Cranberry farmer Luc Decubber has finally found enough honey bees to pollinate his vines this year. It wasn’t a simple feat, he said, and it’s one he worries could become even harder to achieve in years to come.
“We’re talking with the beekeepers and they say [they] have a lot of deaths during the winter, and especially this year,” he said.
The beekeeper who usually rents to Decubber expects to lose about half of his hives this year.
Decubber puts it simply: without bees, his farm Canneberges Bécancour can’t survive.
“If there’s not an animal or someone to pollinate [the flowers], we will have no fruit,” said the former banker, who now devotes all his time to his farm of about 160 hectares.
The farm, which is located in Saint-Louis-de-Blandford, Que., a small town about two hours northeast of Montreal, used to rely on native pollinators when it started nearly 30 years ago.
But there aren’t enough native pollinators to cover the farm’s expanding footprint anymore, so like many other fruit producers, Decubber has been forced to rent honey bees to pollinate the small white flowers that eventually turn into cranberries.
Every summer, he rents some 1,000 hives, which he sets up around the bogs where the cranberries grow.
Bees essential part of food chain supply
The region where Decubber is located is sometimes referred to as Canada’s cranberry capital, and is one of the largest producers of the fruit in the world.
The industry brings in hundreds of millions of dollars and provides hundreds of jobs. But if the bee population keeps declining, it could be in peril.
“If we have no bees, I don’t think we’re going to survive,” said Decubber. “We absolutely need them.”
Paul Kelly, manager of University of Guelph’s Honey Bee Research Centre, echoes that concern.
Honey bees are crucial for agriculture in Canada, he said. “About a third of the food that we eat, and it’s the most nutritious and delicious component of our diet, is pollinated by bees.”
“Fruits, seeds, nuts, berries, vegetables — all those kinds of things benefit from bee pollination.”
But in the past few years, it’s been more difficult for farmers like Decubber to find hives to rent.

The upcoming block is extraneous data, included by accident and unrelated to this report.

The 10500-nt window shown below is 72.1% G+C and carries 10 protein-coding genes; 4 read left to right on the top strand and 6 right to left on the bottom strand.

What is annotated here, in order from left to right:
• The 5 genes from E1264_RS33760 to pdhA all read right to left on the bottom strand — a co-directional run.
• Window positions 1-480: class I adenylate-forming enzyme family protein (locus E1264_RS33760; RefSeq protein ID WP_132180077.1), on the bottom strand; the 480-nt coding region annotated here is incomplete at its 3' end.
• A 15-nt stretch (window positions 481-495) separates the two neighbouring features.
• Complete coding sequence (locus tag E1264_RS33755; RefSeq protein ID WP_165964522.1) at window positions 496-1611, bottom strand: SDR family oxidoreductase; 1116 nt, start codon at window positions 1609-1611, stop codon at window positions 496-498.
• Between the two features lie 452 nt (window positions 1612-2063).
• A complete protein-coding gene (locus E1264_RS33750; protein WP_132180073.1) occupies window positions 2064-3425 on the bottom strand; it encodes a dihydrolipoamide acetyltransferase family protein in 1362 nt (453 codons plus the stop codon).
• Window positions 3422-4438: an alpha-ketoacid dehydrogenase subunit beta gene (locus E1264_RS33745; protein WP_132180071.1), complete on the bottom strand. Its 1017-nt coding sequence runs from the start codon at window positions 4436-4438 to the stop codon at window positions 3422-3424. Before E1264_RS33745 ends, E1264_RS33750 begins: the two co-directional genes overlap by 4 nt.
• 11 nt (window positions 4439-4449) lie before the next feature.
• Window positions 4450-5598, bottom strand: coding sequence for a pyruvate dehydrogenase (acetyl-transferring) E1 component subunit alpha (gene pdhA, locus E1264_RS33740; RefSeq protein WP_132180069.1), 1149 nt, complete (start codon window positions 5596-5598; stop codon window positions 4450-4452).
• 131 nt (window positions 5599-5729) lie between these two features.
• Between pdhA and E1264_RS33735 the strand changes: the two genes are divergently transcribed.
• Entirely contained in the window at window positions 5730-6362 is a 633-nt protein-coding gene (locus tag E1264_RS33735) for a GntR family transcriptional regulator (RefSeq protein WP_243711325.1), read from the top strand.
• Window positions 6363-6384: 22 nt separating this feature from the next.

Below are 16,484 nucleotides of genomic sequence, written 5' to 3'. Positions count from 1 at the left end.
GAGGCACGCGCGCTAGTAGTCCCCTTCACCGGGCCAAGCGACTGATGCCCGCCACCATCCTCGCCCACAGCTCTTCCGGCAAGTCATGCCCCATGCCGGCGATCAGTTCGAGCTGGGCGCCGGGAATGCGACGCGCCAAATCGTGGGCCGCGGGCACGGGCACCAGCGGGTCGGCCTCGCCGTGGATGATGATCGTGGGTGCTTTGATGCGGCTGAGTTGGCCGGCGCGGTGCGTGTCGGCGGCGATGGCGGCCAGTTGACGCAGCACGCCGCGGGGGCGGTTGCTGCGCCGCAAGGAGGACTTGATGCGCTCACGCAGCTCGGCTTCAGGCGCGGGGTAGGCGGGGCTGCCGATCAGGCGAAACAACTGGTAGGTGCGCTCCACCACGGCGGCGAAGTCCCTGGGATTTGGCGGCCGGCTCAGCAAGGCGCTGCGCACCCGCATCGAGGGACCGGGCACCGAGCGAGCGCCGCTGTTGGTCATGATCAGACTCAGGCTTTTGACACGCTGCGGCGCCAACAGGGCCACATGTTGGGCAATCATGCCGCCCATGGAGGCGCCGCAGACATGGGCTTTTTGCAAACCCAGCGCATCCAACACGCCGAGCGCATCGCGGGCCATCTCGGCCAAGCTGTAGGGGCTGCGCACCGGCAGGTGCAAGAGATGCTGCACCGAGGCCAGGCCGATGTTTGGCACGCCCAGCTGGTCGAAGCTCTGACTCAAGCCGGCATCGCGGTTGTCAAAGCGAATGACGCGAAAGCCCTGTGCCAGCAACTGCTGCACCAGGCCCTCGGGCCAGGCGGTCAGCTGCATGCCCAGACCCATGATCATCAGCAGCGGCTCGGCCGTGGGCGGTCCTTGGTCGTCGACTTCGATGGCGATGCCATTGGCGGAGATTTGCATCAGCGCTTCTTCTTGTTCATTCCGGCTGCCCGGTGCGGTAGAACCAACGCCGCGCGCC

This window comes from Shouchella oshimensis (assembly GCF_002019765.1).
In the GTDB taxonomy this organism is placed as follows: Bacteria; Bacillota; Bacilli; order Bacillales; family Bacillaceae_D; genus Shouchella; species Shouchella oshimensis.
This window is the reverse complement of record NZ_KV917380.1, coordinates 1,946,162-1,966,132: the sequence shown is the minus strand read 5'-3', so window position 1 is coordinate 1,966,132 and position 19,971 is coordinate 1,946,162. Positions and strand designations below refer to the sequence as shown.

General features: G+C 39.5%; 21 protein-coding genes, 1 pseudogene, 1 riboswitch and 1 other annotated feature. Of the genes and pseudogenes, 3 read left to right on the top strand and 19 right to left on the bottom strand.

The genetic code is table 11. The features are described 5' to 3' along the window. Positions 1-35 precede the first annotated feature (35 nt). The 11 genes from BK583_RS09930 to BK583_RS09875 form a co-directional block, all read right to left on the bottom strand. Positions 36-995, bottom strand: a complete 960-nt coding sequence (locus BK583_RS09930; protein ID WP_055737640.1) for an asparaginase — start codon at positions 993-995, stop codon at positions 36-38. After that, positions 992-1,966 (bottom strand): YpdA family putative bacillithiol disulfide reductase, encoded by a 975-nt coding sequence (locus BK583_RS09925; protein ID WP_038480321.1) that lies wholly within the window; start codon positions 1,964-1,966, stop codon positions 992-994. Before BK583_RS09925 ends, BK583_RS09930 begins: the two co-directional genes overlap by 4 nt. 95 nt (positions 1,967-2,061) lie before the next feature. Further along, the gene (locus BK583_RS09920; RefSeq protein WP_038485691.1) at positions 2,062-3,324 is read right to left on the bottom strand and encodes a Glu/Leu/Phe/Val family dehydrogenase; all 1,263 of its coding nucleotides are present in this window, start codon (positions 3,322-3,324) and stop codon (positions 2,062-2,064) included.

Honey bee losses have gone up since about 2007, according to Kelly. It’s a trend that worries Decubber.
“It will have an impact, you see already this year it was difficult to get the hives that we need,” said the cranberry farmer.
Decubber said cranberry farmers will have to find alternative solutions, such as using bumble bees. But even that is not ideal because bumble bee hives have significantly fewer bees than honey bee hives, he said.
One long-term solution Decubber is working on is trying to attract natural pollinators back by planting indigenous bushes around the cranberry bogs.
But in the short term, Kelly expects fruit and vegetable producers will see a shortage because so many beekeepers lost their bees this year.
He said those beekeepers will have to borrow hives from other producers to meet the demand.
“It’s gonna be a big challenge for the beekeeping industry and it could affect the pollination service as well,” he said.
Devastating winter for many beekeepers
Sébastien Laberge is a third-generation beekeeper and honey producer who runs La Miellerie St-Stanislas with his family in Saint-Stanislas-de-Kostka, Que., about an hour southwest of Montreal.
Laberge lost 70 per cent of his bees over the winter. That has been devastating for his business because half of his revenues come from renting out his bees to blueberry, apple and vegetable farms for pollination.
“We get calls every day for either blueberry, cranberry. We just don’t have any bees right now to contract out,” he said.
Laberge is not the only beekeeper feeling the sting this season. Many other bee producers in the province, and Canada, have found nasty surprises when they opened their hives this spring.
Varroa mites, a parasite that kills the bees, is suspected to be the main culprit behind the bee losses in the country this year.
Monoculture, the cultivation of a single crop, also weakens the bees’ health because it provides them with only one nutrient source.
Laberge thinks other reasons may be contributing to their decline: pesticides, fungicides and climate change.
“It’s a bunch of different environmental problems that probably killed our bees.”
Laberge said he was lucky because he was able to secure bees imported from Australia to rebuild his hives.
But he estimates that in Quebec alone there will be a shortage of about 10,000 hives this year.
“At the end of the day we’re all going to be on the losing end if nothing changes,” he said.